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Inside the social network

Divina Paredes | Aug. 21, 2012
Tim Campos may be CIO of Facebook -- a company whose user numbers rival and even top the population of some countries -- but he faces the same quandary as his colleagues across the globe, across industries and organisation size.

"The ubiquity of cloud computing and connectivity has enabled us to be completely surrounded by information," he says. "It is a matter of tapping it and unlocking its potential. The data is unique to our companies, the context is there."

For CIOs, this presents an incredible opportunity to change their focus from the last 10 years of relentless drive for cost efficiencies, to creating value for the business, he says.

This perspective can be applied, for instance, in an IT support system. If a computer breaks, this incident doesn't become data until it is captured by the system in the form of a ticket. "Once it gets into a system it produces data. Now we can do stuff with it," he says. "We can start asking a whole bunch of questions," he says. "How many laptops are breaking? Who owns these laptops?

"We can look at other types of aggregates. What is the performance on fixing these issues? How many times do we exceed SLAs in addressing them?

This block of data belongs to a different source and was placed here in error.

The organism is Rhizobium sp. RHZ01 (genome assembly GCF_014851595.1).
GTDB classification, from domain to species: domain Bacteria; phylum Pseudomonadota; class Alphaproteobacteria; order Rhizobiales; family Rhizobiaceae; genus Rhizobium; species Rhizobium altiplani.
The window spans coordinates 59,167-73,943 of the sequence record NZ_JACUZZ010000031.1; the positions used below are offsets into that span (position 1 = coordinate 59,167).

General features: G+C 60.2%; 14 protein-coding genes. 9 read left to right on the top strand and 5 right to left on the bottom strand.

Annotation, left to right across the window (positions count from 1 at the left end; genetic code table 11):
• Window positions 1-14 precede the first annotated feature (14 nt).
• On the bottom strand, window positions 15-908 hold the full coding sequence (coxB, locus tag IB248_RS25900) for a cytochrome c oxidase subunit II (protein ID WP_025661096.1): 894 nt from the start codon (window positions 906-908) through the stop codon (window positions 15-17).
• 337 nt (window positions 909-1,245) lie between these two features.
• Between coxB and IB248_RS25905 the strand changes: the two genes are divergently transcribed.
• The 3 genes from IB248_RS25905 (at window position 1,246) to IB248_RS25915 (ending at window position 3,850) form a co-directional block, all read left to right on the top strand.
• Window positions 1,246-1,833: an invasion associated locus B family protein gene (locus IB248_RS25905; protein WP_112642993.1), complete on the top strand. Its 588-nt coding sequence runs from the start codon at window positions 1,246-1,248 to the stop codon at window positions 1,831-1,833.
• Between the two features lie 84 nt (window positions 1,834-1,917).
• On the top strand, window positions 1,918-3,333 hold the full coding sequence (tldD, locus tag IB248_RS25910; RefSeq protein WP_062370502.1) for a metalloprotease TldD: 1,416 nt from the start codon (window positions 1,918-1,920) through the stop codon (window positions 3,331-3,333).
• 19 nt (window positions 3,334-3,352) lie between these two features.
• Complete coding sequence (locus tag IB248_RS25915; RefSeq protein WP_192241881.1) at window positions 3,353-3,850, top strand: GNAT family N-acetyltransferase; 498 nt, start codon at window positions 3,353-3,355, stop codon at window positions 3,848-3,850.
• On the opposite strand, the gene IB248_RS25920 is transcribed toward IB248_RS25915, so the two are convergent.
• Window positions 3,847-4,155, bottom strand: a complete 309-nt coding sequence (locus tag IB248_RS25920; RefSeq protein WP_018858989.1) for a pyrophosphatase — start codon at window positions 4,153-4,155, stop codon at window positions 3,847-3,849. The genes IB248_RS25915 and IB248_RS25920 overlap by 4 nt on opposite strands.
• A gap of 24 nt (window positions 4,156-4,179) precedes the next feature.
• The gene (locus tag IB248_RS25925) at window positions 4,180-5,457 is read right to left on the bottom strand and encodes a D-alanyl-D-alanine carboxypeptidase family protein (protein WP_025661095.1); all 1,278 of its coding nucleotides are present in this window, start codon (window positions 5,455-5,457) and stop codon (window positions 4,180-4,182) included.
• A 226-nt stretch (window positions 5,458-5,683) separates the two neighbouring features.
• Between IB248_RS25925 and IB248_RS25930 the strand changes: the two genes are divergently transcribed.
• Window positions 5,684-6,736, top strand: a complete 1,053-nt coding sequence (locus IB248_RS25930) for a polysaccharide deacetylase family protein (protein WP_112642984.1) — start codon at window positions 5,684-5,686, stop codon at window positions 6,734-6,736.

"It gets interesting when you start generating insights that correlate data. Insights are hugely valuable. Once you have that you can then use insights to build predictive models."

Using these insights from its corporate data, Facebook has "a rough idea how much we want to grow in the next couple of years", says Campos.

So where does he see the CIO role going?

He says that for the past 10 years, "The game in IT has been everybody has got it, so make it cheaper, faster and more efficient. And to be quite frank, it has been operational and not particularly innovative."

In many companies, he says, "IT is a bad word". For instance, in some companies there is a fear of calling the help desk because it creates more problems than it solves.

He describes BYOD, for instance as "the failure of the IT department to provide the equipment that the people need".

"They basically outsourced the selection and the support and maintenance of the equipment to the employees."

"But what is happening now is the tech is becoming so commoditised you don't need the IT organisation of the past at all. The sales organisation can go to, they can set it up on their own, they don't need an IT organisation. The finance organisation can approach NetSuite and they can go build an ERP in a few days and they don't need an IT organisation.

"The HR organisation can go to Workday and they can get everything that they need there."

But someone has to look at data across the system and how it is going to come together in order to be able to address strategic business decisions. "The one role in the organisation that knows how to take advantage of that is the CIO, the head of IT," says Campos. "That is what the next generation CIOs are going to have to deal with. They have to be a lot more information focused, more data focused, less operationally focused."


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